In a country where the practice of traditional religion is a daily fact of life, Muslims and non-Muslims alike can pray in public spaces, even in the middle of the night.
The Malaysian government has introduced a series of laws that will require public servants to use a separate prayer space for Muslims and Hindus in public places.
But even though Muslims are required to use separate prayer spaces, Muslims are not allowed to pray on public property.
“The prayer room will be built in a space separate from the public,” Mohamed Yusof, a Muslim resident of Kuala Lumpur, told Reuters news agency.
“We will not be allowed to use it for prayers.”
Muslims pray in the mosque at the Grand Mosque in Kuala Lumpur February 3, 2020.
Muslims pray in a public area of the Grand mosque in Kuala Kerengal, Malaysia.
Muslim women hold a prayer candle during a service during the prayer vigil in Kuala Langkawi, March 11, 2020.(Reuters photo: Rohan Thomson) “We will pray in this room,” he said, adding that the building would be covered by a metal barrier to prevent any attacks by “foreign forces.”
“The government should consider whether it is appropriate for a mosque to have a separate space for Muslim prayers in a place where it has no official responsibility,” Yusof added.
A Muslim woman sits during a prayer vigil during the funeral prayer in Kuala Lanangkalan, March 10, 2020 (Reuters photo): Muslims pray during a funeral prayer at the funeral mosque in Langkalan.
Migrants gather during a procession in Kuala Kalimantan, March 15, 2020 (Reuters photo)Muslim women pray during the Friday prayer at a mosque in Malaysia’s capital Kuala Lumpur.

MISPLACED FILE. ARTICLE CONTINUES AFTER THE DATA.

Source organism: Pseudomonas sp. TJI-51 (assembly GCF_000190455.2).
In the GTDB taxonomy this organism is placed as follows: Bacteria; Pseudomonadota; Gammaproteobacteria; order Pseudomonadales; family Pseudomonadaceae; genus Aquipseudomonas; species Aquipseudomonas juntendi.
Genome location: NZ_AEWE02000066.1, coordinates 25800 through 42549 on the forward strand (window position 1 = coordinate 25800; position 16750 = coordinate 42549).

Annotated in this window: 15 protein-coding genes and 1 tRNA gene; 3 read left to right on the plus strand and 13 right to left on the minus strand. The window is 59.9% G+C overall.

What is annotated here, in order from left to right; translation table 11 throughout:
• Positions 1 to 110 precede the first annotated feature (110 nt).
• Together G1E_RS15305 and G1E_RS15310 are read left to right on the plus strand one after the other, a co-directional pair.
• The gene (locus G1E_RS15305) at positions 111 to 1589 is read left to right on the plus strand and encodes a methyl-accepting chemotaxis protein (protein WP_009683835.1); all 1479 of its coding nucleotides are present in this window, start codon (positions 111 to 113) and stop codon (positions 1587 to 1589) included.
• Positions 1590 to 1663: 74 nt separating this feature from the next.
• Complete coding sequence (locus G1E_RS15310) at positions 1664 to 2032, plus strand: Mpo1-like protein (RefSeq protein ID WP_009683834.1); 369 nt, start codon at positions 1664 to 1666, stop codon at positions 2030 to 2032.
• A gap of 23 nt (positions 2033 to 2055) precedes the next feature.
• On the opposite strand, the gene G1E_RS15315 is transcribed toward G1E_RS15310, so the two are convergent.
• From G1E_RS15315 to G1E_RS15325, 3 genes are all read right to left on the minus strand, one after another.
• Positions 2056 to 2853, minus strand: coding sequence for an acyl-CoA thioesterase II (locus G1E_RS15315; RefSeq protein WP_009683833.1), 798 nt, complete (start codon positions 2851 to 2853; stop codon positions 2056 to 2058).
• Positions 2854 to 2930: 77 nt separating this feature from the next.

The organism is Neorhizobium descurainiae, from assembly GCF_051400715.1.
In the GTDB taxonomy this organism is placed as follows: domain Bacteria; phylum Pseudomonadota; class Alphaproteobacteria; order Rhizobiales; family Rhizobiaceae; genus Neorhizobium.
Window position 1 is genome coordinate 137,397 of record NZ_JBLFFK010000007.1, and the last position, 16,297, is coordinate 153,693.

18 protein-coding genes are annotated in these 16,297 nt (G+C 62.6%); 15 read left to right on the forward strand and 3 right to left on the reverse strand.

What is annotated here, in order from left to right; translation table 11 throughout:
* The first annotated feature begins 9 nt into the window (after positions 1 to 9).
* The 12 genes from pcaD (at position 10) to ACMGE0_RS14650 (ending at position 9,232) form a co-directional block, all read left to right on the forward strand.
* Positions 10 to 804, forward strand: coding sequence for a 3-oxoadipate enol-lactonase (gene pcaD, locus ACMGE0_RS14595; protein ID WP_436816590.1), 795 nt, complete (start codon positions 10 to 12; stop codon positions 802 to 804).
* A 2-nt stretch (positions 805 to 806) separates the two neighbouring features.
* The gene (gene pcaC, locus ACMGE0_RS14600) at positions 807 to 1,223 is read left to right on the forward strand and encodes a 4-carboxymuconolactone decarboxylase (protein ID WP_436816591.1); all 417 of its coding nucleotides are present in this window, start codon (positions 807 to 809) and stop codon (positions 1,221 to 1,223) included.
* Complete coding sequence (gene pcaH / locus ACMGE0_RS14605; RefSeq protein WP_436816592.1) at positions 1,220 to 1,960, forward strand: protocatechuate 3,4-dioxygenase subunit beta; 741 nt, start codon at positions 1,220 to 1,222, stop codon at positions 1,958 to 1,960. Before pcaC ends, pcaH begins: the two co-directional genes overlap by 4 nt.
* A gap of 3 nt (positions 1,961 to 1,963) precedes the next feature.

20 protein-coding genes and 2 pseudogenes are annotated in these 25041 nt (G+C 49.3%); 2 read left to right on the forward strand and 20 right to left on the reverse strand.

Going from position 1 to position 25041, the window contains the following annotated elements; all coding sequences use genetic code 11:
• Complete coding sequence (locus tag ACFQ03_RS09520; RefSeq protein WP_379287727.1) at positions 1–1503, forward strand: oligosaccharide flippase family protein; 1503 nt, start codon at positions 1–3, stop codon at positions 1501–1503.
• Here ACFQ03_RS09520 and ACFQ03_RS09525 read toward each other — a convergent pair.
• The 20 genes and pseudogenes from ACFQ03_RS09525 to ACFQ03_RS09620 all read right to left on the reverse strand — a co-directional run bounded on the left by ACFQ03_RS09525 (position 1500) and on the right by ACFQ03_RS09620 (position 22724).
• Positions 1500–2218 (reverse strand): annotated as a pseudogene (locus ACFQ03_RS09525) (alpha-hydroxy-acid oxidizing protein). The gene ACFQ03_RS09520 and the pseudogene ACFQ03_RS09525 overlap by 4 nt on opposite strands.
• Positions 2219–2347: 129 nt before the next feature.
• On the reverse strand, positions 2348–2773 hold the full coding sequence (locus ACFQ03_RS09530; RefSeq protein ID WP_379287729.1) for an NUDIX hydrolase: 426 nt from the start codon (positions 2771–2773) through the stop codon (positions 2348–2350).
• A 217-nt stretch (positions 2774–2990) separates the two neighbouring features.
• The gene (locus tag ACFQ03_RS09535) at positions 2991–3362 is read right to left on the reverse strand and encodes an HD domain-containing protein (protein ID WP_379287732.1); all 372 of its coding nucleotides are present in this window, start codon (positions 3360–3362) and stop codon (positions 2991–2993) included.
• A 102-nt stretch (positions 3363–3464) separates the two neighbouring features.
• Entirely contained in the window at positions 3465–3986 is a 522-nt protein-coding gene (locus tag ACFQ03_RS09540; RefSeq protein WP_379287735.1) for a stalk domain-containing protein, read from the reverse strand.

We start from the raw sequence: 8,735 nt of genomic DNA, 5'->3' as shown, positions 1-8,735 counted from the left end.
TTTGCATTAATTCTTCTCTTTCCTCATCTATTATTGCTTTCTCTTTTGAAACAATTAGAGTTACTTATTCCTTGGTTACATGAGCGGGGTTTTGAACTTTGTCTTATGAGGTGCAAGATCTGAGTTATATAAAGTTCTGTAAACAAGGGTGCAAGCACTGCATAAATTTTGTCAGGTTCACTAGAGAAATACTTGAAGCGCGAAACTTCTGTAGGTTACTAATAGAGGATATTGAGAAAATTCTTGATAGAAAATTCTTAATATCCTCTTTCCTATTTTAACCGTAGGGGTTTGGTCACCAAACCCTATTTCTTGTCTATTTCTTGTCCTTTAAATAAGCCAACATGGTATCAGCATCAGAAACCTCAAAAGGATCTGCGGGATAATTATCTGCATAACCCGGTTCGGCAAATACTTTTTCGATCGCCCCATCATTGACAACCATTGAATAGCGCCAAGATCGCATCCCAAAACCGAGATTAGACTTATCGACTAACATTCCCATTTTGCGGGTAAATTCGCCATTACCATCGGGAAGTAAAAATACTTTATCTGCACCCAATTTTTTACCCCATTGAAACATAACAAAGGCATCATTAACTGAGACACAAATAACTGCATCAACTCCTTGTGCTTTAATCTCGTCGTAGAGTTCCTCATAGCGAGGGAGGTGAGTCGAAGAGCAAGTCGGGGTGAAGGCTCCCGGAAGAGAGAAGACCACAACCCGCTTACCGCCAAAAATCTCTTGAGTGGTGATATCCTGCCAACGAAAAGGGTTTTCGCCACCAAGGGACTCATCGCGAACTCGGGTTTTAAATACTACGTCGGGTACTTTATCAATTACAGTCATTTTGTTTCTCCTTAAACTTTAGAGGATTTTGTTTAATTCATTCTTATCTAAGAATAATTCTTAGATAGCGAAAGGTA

An Indian migrant carries a bag in Kuala Kuala Lumpur during a protest against Prime Minister Narendra Modi’s plan to build a Hindu temple in the city.
Indian migrants gather during the procession in a protest at a Hindu Temple in Kuala KL, March 12, 2020(Reuters Photo: Rohit Sheth) Malaysia’s Prime Minister Najib Razak is expected to address the country’s Muslim community at the weekend.
He has also made efforts to make sure Muslims have the same access to public places as Hindus and other religious minorities.
But Muslims have expressed disappointment at the lack of public spaces for their faith, with some believing that the government has not taken any action on religious minorities’ rights.
“In Malaysia, Muslims can only pray in mosques,” Yusaf said.
“There is no place for us to pray.
We cannot pray in our homes, in our mosques or anywhere else.”
An Indonesian Muslim woman poses for a portrait during a gathering of Muslims, during a rally against Prime Minster Narendra Modi, in Jakarta, Indonesia, February 21, 2020, on March 1, 2020 during a campaign against the proposed Hindu temple Temple in the city of Jakarta.(Reuters Photo.
@AJAPIRAN_JAN/Twitter: @AJARangKaswani) A group of Muslim migrants gather for a rally, outside the government headquarters in Kuala Lombok, Malaysia, on February 18, 2020 after the construction of the Hindu temple, which is expected at a site in the southern part of the city, is expected on March 8, 2020 as the country prepares to host the 2020 Winter Olympics.
The construction of a Hindu temples in the Southern region of Malaysia has been delayed for a year due to concerns about pollution, according to the government, which said the temple would be built on the site of a church that had been converted to a mosque and would be in the “best” location for the project.
Indonesian Muslims hold a protest during a march to the Indonesian consulate in Kuala Kangas, March 1,- 2020.(AFP Photo: Mokhtar Aslan)”We are very angry, and we are trying to raise awareness, to make the government aware,” Rakhmah Yusef, a Pakistani resident of the Malaysian capital, told the AFP news agency, adding “We want the government to do something about the situation.”
The government has announced a series